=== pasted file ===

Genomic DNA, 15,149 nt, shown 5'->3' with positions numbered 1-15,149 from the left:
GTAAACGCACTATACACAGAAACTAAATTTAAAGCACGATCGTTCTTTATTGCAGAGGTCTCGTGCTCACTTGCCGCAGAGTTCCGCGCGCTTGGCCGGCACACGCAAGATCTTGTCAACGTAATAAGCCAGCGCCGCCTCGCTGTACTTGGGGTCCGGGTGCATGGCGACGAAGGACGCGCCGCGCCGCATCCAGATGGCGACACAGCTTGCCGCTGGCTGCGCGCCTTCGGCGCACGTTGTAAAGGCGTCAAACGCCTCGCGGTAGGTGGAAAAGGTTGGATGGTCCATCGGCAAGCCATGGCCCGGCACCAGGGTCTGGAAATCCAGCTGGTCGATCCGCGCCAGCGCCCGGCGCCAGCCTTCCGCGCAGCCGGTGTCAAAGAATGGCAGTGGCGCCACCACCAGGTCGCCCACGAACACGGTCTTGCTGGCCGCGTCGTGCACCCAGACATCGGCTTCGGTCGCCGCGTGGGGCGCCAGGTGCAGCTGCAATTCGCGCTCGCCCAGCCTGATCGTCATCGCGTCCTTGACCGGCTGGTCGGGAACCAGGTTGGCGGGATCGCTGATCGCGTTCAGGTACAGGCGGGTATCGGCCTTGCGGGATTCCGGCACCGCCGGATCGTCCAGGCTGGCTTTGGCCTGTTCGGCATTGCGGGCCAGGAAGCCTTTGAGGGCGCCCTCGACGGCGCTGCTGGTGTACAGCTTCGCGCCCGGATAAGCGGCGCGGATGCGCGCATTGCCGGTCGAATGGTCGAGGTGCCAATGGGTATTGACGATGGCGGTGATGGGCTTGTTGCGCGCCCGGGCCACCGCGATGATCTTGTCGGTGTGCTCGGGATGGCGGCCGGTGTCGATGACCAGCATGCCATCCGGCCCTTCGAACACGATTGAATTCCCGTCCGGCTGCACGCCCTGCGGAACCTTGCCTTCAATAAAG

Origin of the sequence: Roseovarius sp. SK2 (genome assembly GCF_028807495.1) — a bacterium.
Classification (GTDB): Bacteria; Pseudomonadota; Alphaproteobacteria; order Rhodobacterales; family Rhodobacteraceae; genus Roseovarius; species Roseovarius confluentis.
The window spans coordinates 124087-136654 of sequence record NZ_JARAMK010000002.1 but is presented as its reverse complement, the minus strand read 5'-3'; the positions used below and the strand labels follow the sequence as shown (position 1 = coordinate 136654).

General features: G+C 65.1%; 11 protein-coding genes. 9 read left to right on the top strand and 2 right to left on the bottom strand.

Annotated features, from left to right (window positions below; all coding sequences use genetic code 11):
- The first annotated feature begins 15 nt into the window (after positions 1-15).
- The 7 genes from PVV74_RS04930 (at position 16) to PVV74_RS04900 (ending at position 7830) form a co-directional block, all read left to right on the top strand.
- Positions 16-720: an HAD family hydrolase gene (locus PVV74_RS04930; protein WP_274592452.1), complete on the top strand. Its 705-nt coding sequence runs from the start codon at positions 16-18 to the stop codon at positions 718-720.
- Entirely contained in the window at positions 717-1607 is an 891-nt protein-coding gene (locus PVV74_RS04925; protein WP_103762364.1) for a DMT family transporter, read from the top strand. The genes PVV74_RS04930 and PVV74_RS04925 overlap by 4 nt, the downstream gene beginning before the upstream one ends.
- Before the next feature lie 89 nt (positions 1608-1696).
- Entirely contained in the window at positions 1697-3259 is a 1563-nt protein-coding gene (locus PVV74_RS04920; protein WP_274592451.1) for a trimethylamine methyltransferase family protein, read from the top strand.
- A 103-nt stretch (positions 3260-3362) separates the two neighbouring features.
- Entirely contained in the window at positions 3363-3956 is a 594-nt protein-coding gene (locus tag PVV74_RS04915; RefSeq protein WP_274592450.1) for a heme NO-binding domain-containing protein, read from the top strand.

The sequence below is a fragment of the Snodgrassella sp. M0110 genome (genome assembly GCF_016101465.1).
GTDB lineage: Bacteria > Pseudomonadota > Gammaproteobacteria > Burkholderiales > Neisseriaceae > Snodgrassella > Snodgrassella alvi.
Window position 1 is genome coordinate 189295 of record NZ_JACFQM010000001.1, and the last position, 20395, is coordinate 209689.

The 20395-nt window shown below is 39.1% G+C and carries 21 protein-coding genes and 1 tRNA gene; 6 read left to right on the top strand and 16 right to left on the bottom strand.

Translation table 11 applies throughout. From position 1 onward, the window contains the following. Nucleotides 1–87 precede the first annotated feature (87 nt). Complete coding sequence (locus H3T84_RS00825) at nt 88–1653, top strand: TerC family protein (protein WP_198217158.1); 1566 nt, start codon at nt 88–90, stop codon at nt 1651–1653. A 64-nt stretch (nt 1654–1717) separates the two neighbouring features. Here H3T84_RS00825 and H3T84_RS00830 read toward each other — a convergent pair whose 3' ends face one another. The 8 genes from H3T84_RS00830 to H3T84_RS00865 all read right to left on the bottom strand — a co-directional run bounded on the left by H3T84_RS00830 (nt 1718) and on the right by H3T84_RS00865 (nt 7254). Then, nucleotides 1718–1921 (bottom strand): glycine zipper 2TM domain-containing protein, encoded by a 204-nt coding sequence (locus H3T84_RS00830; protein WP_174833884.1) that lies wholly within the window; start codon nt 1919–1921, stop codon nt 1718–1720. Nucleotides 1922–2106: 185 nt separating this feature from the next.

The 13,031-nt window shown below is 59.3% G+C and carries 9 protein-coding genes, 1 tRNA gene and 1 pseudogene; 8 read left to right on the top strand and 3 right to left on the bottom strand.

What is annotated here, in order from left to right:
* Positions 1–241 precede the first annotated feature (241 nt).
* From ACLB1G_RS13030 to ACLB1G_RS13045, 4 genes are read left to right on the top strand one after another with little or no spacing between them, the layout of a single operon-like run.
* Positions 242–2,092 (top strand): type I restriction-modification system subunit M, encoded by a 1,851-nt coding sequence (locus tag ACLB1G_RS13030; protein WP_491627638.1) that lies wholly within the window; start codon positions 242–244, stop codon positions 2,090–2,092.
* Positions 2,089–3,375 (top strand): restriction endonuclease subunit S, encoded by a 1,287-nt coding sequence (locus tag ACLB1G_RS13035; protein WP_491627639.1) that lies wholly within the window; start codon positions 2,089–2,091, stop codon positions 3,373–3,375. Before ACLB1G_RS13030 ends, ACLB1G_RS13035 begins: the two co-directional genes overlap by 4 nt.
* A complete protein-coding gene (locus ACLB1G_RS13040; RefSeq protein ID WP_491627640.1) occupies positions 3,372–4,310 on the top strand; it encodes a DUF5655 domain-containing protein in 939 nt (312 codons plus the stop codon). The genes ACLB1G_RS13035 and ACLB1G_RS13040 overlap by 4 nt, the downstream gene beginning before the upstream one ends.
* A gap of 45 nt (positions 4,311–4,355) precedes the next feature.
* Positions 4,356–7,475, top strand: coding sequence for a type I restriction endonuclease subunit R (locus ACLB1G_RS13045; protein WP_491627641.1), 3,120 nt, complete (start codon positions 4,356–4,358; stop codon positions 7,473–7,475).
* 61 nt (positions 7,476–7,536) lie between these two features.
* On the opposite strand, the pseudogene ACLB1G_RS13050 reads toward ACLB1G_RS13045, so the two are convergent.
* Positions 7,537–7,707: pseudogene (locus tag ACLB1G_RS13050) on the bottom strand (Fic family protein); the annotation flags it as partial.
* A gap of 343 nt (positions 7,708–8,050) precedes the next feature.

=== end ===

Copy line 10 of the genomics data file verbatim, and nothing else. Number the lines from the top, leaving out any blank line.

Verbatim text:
- Positions 16-720: an HAD family hydrolase gene (locus PVV74_RS04930; protein WP_274592452.1), complete on the top strand. Its 705-nt coding sequence runs from the start codon at positions 16-18 to the stop codon at positions 718-720.